New Star reopens property fund
Investors in the New Star International Property fund will finally be able to escape the troubled fund after more than a year of having their assets frozen.
Dealing in the fund was suspended on 25 November 2008, due to heavy redemptions as investors tried to withdraw their money at the start of the credit crisis.
The fund will now reopen on 12 February, following the sale of properties, which has improved liquidity.
Fund manager Mark Carpenter thanked investors for their patience. "The past 18 months has been a difficult period for commercial property internationally," he says.
Large investors with more than a £7.5 million holding will still have restrictions on them to allow the manager greater control over liquidity. They will need to give one-month's written notice should they wish to sell their shares.
The reopening marks a new beginning for property investment, as it is one of the last real estate funds to become liquid again.
The Aviva UK Property fund lifted its restrictions in November, while the Scottish Widows Life Property fund reopened in December.
Investors' appetite for the asset class has also increased lately. Property has been the highest selling Investment Management Association sector for the past two months.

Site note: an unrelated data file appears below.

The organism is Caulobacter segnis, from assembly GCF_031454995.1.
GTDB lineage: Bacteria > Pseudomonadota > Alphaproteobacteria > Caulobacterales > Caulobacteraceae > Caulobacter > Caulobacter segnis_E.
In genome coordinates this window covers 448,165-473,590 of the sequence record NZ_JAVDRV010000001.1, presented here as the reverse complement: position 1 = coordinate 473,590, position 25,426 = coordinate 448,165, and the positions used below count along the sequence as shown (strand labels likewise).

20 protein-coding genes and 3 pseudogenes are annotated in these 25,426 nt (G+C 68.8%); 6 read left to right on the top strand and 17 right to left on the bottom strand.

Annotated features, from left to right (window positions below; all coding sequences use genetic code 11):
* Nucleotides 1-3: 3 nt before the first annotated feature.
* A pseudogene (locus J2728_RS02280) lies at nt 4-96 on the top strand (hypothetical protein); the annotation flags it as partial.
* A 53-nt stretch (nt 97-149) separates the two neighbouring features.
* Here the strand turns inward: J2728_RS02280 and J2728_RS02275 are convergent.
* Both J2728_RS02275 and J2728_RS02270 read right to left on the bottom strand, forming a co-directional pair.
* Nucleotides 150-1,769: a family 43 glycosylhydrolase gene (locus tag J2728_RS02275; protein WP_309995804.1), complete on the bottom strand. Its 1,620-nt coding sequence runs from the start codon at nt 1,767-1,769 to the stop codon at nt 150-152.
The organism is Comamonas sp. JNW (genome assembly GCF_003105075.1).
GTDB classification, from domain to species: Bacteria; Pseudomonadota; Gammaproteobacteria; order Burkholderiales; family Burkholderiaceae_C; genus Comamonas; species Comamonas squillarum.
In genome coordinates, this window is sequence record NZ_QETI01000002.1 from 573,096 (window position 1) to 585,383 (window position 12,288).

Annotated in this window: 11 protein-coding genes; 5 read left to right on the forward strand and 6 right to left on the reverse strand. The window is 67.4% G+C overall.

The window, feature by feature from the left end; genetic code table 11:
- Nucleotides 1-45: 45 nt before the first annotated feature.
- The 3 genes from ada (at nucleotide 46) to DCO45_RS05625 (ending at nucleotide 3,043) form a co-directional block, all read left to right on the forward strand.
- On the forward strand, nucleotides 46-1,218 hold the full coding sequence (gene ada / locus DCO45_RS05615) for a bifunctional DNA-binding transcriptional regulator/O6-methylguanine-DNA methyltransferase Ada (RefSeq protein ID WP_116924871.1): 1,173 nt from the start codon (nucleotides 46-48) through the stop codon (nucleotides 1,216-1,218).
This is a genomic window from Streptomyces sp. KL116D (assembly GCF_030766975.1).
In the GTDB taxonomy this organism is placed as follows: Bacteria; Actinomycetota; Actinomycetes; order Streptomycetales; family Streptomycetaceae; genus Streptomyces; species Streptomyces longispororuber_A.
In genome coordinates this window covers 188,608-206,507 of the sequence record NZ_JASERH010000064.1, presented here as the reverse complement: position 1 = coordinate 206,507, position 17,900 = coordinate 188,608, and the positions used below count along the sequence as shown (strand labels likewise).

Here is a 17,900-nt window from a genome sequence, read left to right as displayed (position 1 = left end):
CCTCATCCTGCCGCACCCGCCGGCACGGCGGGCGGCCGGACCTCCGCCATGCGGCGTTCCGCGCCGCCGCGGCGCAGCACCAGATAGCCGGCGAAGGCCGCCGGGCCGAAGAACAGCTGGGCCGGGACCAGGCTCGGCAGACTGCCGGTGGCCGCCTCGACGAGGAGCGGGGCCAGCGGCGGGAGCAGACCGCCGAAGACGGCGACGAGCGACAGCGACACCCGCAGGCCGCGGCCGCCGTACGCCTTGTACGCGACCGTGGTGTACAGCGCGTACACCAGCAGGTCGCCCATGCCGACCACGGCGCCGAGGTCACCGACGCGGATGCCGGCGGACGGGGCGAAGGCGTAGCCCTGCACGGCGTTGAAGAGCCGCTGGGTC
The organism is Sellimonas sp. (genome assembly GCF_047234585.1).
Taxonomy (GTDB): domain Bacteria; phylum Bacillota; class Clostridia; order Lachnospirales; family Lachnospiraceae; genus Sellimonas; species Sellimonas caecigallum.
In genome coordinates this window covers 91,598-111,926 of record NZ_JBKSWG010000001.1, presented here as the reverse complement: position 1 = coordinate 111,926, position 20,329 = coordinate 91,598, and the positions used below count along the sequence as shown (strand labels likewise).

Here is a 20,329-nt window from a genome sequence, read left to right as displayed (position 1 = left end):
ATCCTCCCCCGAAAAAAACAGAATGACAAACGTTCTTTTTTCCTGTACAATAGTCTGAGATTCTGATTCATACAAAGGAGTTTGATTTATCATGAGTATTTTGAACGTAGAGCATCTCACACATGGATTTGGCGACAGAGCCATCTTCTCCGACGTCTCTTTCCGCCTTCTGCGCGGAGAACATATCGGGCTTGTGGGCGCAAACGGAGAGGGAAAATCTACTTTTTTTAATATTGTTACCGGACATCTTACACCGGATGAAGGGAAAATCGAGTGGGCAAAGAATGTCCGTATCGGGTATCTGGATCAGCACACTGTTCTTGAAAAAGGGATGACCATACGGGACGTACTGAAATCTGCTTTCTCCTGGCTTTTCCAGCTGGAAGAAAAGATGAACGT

Carpenter is confident his fund not only has a solid liquidity buffer for day-to-day running of the fund now, but will also be able to take advantage of the rosy outlook for property.
"The sharp correction in prices across markets does, I believe, now offer compelling value for long-term investors," he says.
The fund is also managed by Joel Midda, and supported by Henderson's large global property team.
An individual employed by an institution to manage an investment fund (unit trust, investment trust, pension fund or hedge fund) to meet pre-determined objectives (usually to generate capital growth or maximise income) in prescribed geographic areas or investment sectors (such as UK smaller companies, technology or commodities). The manager also carries the responsibility for general fund supervision, as well as monitoring the daily trading activity and also developing investment strategies to manage the risk profile of the fund.
Everything you own: all your assets (property, cars, investments, savings, insurance payouts, artwork, furniture etc) minus any liabilities (debts, current bills, payments still owed on assets like cars and houses, credit card balances and other outstanding loans). When you’re alive this is called your wealth; when you’re dead, it becomes your estate.